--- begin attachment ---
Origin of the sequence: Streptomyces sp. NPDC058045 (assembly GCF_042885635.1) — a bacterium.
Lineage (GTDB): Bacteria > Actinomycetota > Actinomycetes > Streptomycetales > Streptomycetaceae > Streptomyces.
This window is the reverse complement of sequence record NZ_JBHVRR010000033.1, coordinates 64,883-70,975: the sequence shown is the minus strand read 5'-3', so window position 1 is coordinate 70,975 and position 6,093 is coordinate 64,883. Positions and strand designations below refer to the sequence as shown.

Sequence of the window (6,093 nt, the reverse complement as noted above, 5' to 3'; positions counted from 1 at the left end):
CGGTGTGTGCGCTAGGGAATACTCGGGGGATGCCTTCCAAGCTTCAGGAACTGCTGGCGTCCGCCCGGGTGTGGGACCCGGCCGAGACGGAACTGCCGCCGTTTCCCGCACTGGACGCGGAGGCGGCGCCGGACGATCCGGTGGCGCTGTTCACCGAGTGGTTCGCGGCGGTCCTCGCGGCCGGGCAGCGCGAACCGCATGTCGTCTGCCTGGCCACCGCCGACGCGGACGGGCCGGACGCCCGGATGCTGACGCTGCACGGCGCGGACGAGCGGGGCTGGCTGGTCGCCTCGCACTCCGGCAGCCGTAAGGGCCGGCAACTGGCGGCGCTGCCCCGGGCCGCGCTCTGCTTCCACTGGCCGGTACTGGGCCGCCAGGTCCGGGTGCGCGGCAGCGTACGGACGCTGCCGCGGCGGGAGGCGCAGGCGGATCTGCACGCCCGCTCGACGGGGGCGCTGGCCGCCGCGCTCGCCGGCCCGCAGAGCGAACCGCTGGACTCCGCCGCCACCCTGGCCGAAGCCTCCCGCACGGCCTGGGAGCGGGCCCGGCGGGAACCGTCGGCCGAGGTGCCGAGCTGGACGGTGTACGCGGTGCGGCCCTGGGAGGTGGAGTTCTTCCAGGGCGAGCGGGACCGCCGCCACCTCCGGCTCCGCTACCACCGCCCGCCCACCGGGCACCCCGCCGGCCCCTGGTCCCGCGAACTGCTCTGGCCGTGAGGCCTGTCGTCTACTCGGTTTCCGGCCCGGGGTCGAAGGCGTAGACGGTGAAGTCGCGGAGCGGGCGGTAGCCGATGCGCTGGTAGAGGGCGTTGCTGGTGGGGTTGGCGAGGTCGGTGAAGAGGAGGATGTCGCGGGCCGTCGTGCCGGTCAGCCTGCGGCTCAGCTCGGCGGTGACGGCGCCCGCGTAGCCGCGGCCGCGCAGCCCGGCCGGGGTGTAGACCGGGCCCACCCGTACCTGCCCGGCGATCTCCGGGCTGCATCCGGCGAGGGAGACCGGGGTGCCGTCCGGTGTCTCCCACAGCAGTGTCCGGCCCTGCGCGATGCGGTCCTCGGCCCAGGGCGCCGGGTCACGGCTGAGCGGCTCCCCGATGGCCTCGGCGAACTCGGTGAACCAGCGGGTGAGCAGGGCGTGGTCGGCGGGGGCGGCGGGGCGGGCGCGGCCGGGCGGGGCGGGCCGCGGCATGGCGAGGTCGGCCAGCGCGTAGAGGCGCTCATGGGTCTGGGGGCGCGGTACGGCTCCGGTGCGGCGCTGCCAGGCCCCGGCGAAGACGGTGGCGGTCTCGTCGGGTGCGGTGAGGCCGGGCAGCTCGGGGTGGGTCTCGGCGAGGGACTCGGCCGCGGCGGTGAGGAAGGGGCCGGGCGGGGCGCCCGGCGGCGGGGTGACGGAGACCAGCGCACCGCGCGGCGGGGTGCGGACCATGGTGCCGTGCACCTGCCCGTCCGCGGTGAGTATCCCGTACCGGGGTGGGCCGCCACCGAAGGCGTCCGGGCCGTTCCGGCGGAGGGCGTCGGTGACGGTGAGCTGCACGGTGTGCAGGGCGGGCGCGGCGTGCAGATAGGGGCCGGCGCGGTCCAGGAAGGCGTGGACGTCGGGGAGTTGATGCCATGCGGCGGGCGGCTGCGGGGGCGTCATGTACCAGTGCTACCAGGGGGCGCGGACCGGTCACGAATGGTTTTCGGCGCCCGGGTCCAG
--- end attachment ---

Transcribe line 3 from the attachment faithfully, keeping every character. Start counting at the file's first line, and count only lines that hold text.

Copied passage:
This window is the reverse complement of sequence record NZ_JBHVRR010000033.1, coordinates 64,883-70,975: the sequence shown is the minus strand read 5'-3', so window position 1 is coordinate 70,975 and position 6,093 is coordinate 64,883. Positions and strand designations below refer to the sequence as shown.